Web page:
• The Sun Sentinel published an op-ed condemning a move by Florida Department of Juvenile Justice (DJJ) seeking to dismiss of a class action lawsuit filed by the Southern Poverty Law Center, Florida Legal Services, and the Florida Justice Institute. The lawsuit pushes for a ban on solitary for children in the state’s juvenile justice system, which twenty other states and the federal system have already implemented. The author pointed to the state’s history of placing children in abusive conditions, including solitary confinement. One facility, the Dozier School for Boys, reportedly held a “rape dungeon,” placed kids in concrete solitary confinement cells with buckets for toilets, and disappeared or killed several children before it closed in 2011. According to the lawsuit, 14,000 children are placed in solitary across the state every year.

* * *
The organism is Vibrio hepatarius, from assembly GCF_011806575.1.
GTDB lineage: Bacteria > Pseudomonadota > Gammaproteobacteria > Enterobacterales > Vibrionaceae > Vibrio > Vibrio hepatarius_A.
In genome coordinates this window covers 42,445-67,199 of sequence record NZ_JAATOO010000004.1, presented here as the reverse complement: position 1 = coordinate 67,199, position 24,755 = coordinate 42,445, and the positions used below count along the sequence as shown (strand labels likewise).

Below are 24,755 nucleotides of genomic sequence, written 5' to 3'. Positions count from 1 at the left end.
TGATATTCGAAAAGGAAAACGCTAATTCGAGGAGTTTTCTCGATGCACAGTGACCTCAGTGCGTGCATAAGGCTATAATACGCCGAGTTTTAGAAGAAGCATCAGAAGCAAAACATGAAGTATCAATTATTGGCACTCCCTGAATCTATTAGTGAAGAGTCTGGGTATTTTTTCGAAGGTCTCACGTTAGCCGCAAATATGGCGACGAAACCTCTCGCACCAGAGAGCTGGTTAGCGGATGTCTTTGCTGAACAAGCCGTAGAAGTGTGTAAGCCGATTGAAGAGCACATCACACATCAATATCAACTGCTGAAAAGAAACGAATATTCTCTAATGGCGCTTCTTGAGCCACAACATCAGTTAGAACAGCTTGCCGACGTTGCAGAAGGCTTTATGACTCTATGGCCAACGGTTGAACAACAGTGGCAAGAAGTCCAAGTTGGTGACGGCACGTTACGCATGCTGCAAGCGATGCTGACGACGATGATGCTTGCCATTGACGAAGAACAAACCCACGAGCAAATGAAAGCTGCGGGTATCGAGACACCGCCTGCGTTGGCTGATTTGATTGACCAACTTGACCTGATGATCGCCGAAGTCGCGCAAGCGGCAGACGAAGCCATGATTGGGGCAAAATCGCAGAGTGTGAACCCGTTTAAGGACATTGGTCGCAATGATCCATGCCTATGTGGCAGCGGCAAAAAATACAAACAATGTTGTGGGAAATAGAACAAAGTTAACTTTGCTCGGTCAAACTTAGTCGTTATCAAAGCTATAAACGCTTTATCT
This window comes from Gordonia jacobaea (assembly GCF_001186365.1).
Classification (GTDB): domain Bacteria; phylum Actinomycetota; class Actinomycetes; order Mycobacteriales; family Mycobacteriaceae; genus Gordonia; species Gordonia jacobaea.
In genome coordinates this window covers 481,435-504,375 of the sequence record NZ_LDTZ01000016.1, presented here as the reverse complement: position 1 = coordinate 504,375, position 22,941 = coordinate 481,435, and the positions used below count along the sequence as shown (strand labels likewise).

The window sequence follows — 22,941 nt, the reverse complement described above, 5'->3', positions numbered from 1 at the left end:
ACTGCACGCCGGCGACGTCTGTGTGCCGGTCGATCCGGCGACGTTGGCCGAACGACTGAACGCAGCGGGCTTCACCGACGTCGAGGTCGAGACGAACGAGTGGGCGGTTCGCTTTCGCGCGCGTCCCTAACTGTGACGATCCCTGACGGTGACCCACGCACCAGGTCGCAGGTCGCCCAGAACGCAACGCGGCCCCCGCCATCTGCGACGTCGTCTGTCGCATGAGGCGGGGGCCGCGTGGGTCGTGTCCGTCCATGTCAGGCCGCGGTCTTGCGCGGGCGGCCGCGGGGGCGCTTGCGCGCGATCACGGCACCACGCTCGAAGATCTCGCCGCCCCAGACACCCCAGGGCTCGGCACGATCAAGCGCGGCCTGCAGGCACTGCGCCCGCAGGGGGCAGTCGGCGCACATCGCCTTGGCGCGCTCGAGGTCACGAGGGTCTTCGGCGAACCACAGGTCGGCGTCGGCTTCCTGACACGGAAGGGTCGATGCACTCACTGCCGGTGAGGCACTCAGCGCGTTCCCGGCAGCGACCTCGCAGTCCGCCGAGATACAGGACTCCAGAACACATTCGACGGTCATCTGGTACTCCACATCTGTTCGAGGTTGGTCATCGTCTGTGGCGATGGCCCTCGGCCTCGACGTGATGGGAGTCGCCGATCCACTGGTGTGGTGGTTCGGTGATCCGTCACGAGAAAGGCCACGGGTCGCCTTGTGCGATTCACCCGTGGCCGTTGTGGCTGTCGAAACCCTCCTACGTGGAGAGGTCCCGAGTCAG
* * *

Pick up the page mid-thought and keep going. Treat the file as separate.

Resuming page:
In an article published on Medium, Sarah Shourd discusses how she has addressed the reality of solitary confinement through a variety of media, and how each medium has had a different impact and reached a different audience. Shourd, who survived more than a year in solitary while a political hostage in Iran, spent subsequent years exposing the use of solitary confinement in U.S. prisons (and was a Contributing Editor in the early days of Solitary Watch). Her interviews with dozens of people held in solitary led to articles, portions of the book Hell Is a Very Small Place, and a play, The BOX. More recently, while completing a John S. Knight Fellowship at Stanford, Shourd collaborated on Flying Kites, a graphic novel focused on the 2013 Pelican Bay hunger strike. In her Medium piece, Shourd writes about how exploring different media can help journalists and authors bring fact-based stories to the audience that “needs to hear them most”—especially important when dealing with an issue like solitary, whose subjects have been hidden away and dehumanized. She recalls one audience member who left in the middle of her play after having such a strong emotional reaction that he was drenched in sweat, despite never having been incarcerated. “Studies have shown that a good story travels directly to the part of our brain that processes lived experience,” Shourd writes. “Story is already a bridge, traveling the very short distance between ‘us’ and ‘them,’ so that an experience that was once alien to us now feels almost like our own. Stories influence our behavior, the decisions we make little and large. Stories may be one of the main ways we humans evolve, and one of the main hopes for our future on this planet.”